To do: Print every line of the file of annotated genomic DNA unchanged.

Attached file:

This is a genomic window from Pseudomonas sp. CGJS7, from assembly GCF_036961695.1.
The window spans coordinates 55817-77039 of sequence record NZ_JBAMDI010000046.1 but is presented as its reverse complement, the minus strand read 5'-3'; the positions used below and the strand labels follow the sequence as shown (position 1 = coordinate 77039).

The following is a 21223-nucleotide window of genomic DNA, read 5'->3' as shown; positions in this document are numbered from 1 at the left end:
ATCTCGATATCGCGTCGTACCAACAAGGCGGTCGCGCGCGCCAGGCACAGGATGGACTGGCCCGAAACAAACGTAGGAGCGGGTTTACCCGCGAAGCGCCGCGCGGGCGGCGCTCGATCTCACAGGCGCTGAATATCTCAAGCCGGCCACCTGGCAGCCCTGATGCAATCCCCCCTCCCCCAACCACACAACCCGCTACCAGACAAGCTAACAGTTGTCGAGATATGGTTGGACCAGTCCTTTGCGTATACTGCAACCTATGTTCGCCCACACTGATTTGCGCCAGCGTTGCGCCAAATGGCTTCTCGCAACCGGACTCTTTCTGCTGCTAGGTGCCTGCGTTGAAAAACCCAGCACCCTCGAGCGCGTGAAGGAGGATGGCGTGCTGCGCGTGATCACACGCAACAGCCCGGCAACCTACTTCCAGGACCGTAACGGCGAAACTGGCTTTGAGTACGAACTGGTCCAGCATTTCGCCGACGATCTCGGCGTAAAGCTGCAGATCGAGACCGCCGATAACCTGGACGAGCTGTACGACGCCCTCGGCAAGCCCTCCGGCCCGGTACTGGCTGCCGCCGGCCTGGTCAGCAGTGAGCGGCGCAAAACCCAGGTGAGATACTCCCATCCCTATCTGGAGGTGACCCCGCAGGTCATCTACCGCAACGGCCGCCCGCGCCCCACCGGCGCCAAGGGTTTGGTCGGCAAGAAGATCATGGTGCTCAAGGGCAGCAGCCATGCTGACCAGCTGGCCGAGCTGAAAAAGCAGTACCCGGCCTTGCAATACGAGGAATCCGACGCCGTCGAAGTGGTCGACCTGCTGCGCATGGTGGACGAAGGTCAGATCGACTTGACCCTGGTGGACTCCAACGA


This is a genomic window from Pseudomonas sp. CGJS7, from assembly GCF_036961695.1.
The window spans coordinates 55817-77039 of sequence record NZ_JBAMDI010000046.1 but is presented as its reverse complement, the minus strand read 5'-3'; the positions used below and the strand labels follow the sequence as shown (position 1 = coordinate 77039).

The following is a 21223-nucleotide window of genomic DNA, read 5'->3' as shown; positions in this document are numbered from 1 at the left end:
ATCTCGATATCGCGTCGTACCAACAAGGCGGTCGCGCGCGCCAGGCACAGGATGGACTGGCCCGAAACAAACGTAGGAGCGGGTTTACCCGCGAAGCGCCGCGCGGGCGGCGCTCGATCTCACAGGCGCTGAATATCTCAAGCCGGCCACCTGGCAGCCCTGATGCAATCCCCCCTCCCCCAACCACACAACCCGCTACCAGACAAGCTAACAGTTGTCGAGATATGGTTGGACCAGTCCTTTGCGTATACTGCAACCTATGTTCGCCCACACTGATTTGCGCCAGCGTTGCGCCAAATGGCTTCTCGCAACCGGACTCTTTCTGCTGCTAGGTGCCTGCGTTGAAAAACCCAGCACCCTCGAGCGCGTGAAGGAGGATGGCGTGCTGCGCGTGATCACACGCAACAGCCCGGCAACCTACTTCCAGGACCGTAACGGCGAAACTGGCTTTGAGTACGAACTGGTCCAGCATTTCGCCGACGATCTCGGCGTAAAGCTGCAGATCGAGACCGCCGATAACCTGGACGAGCTGTACGACGCCCTCGGCAAGCCCTCCGGCCCGGTACTGGCTGCCGCCGGCCTGGTCAGCAGTGAGCGGCGCAAAACCCAGGTGAGATACTCCCATCCCTATCTGGAGGTGACCCCGCAGGTCATCTACCGCAACGGCCGCCCGCGCCCCACCGGCGCCAAGGGTTTGGTCGGCAAGAAGATCATGGTGCTCAAGGGCAGCAGCCATGCTGACCAGCTGGCCGAGCTGAAAAAGCAGTACCCGGCCTTGCAATACGAGGAATCCGACGCCGTCGAAGTGGTCGACCTGCTGCGCATGGTGGACGAAGGTCAGATCGACTTGACCCTGGTGGACTCCAACGA